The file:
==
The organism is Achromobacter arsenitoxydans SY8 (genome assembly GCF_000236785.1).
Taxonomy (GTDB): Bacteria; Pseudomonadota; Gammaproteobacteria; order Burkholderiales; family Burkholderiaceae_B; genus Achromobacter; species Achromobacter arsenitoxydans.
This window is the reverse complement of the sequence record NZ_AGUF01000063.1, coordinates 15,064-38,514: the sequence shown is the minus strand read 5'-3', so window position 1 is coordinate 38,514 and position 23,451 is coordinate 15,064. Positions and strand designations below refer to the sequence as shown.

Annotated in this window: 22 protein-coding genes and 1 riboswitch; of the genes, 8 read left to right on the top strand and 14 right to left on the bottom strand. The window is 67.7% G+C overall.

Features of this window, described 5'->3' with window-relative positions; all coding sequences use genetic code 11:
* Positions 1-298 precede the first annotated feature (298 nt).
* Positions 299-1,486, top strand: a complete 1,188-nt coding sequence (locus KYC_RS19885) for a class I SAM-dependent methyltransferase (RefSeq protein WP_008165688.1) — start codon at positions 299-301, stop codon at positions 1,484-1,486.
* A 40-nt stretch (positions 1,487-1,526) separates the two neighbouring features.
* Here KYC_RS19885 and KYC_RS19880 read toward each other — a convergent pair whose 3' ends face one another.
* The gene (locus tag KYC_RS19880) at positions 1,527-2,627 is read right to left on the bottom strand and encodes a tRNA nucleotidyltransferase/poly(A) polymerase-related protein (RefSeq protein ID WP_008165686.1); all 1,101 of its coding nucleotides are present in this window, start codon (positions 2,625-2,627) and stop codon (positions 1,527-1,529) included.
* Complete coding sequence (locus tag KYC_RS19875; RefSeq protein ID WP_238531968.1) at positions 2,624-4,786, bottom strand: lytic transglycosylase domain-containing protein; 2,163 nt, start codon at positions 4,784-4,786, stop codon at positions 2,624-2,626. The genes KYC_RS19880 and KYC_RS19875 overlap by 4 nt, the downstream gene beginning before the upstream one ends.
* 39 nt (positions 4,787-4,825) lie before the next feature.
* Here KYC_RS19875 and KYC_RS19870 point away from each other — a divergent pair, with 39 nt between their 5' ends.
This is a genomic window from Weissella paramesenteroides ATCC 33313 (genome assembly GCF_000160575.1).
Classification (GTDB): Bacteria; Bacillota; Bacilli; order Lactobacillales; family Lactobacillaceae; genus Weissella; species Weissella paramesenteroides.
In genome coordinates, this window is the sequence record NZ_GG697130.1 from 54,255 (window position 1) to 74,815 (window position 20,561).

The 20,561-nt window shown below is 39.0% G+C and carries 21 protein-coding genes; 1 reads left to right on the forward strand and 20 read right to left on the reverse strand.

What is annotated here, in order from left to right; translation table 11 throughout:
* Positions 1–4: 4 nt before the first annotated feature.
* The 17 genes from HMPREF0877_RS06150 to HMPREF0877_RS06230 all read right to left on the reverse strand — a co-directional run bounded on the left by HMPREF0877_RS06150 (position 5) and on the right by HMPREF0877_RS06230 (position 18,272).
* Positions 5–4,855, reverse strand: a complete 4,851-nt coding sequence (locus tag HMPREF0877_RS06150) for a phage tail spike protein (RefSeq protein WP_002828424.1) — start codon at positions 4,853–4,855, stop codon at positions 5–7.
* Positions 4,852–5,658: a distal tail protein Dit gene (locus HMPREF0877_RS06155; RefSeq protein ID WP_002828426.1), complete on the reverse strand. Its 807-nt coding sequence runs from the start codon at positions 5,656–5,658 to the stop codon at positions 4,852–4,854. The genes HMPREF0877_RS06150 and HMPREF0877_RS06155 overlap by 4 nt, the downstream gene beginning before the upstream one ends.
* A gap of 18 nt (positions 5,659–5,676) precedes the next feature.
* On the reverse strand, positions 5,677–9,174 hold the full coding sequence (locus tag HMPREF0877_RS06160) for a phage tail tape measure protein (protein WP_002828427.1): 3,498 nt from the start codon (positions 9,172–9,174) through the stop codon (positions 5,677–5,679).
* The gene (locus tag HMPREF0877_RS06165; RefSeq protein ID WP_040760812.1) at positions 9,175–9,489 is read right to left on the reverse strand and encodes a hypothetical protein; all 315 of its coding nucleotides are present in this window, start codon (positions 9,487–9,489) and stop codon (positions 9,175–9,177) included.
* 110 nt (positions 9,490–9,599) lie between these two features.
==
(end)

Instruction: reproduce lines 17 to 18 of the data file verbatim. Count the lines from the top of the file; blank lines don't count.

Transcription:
The 20,561-nt window shown below is 39.0% G+C and carries 21 protein-coding genes; 1 reads left to right on the forward strand and 20 read right to left on the reverse strand.

What is annotated here, in order from left to right; translation table 11 throughout: